Simon Fawson 14 Jun 2018

I care about wasting money whether it's my company's, a client's, or my own (... but particularly when it's my own). So I get more than a little irritated when I get bank or card statements after a trip and see ATM charges (£2 to get €100 - why?) along with exchange rates that seem to bear little resemblance to those published. Yes, I know that there's a buy and a sell rate and, yes, I know that it costs money for banks and other operators to manage and transfer money, but come on. And don't get me started on airport exchange desks or high street exchanges in the UK or abroad.

I've tried several ways of minimising what I perceive to be unreasonable costs associated with business or holiday travel including debit cards and prepaid cards and, even, wodges of dollars when travelling to South America in the days of hyper inflation. So I was very happy to be an early user of SWAPX when I heard about how it works. 

It's a peer-to-peer model: I've got something (£s) and I need something (€s); someone else has  €s and needs £s. We should get together and, in summary, that's what SWAPX does. You load the card with £s (with a 1% loading fee) and, when you're good and ready, you change some or all of that into €s. In the current model you don't know who you're exchanging with and, to be honest, you don't care. (I believe there are options on the horizon for specifying who you exchange with, eg family members or business colleagues.) And what is really nice about this is the rate. You get the mid point of the buy and sell rates less a small commission to SWAPX. I've just checked and right now (0800 on 5 June 2018) £400 will get you  €451 on SWAPX (taking account of the 1% £ loading fee), €445 at the Post Office, € 446 at Travellex and  €437 at Lloyds Bank. And if you don't bother getting Euros ahead of time, simply use your UK debit or credit card and let the bank sort out the exchange ... who knows but certainly very much worse than any of these deals.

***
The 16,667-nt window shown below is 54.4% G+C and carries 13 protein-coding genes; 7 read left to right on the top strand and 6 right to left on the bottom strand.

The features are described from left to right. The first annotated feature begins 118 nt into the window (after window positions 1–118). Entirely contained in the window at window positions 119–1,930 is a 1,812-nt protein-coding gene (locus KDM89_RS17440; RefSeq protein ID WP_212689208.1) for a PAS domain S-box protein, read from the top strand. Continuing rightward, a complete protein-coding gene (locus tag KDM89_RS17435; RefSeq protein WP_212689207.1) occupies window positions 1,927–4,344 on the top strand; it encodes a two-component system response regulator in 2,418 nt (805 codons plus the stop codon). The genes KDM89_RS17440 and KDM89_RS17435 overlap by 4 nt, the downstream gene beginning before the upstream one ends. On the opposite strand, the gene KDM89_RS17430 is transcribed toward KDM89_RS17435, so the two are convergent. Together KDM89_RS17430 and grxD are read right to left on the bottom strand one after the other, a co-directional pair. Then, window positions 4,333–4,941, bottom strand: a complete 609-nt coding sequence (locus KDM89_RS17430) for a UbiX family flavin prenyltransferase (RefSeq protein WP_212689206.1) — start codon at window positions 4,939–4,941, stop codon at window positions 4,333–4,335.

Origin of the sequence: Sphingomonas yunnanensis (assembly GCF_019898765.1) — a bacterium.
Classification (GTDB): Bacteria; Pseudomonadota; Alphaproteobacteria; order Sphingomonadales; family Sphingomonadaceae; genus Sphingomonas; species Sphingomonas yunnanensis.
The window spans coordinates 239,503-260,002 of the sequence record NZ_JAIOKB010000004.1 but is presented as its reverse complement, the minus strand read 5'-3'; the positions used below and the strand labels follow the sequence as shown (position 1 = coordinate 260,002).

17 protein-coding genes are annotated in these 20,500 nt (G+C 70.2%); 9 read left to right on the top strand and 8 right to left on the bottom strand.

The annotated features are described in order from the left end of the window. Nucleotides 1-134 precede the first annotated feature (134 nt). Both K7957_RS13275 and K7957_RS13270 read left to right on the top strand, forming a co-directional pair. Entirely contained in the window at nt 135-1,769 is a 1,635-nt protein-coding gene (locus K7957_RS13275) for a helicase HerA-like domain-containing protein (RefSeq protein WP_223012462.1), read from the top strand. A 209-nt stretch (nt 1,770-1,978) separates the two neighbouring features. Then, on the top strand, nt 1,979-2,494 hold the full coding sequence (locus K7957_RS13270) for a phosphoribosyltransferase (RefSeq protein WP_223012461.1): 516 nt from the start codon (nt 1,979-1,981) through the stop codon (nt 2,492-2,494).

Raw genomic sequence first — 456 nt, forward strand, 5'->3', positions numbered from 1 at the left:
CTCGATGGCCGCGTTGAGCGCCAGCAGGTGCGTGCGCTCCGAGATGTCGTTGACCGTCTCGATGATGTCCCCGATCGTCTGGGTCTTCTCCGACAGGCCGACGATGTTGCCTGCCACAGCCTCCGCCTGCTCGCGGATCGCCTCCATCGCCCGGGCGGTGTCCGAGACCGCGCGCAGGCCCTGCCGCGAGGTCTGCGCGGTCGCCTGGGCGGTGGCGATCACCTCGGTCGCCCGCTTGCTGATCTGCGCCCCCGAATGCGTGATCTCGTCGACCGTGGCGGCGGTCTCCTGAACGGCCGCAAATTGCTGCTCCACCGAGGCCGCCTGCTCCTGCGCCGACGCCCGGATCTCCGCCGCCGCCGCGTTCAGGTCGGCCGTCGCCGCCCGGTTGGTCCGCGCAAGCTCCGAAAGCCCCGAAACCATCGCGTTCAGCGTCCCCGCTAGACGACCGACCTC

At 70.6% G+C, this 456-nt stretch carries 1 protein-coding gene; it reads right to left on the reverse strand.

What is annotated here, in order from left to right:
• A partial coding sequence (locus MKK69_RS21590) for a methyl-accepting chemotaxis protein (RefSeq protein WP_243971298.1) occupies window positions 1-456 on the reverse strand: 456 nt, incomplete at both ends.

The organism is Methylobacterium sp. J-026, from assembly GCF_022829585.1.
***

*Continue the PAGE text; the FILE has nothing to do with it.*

And that's not all. It's a card, so you don't need to worry about carrying a lot of cash around. It's a MasterCard, so it's accepted everywhere. Just remember that if you're buying something in Euros you should always select the option to pay in Euros rather than Sterling. And if you want to use a currency other than £s or €s? Well. it's clever there too. At present you can only have Sterling or Euro wallets on your card, although I believe there are plans for other currency wallets. But if you want to buy something in a different currency simply select the 'pay in Sterling' option and you'll get SWAPX's sensible rate rather than, say, your bank's.

I've used both options. I used SWAPX in Spain, swapping Sterling for Euros as and when needed and then using the card in Euros. And I used it in Croatia where I used it as a Sterling card and got a rate to the Kuna that bettered by more than 5% rates I saw advertised in Dubrovnik.

So win win. And, in passing, it's a great way to keep track of your spending since everything is very clearly laid out on your dashboard, which is accessible via an internet browser or Apple/Android apps. I can only think of one downside, which is that it does take some time for your Sterling load to become available. SWAPX advises up to two working days but my experience is that it's less than one (including weekends). But it does make sense to have an alternative source of finance to cover unexpected eventualities. And also do remember that it's a debit card so, like all debit cards, you can't use it for car hire. 

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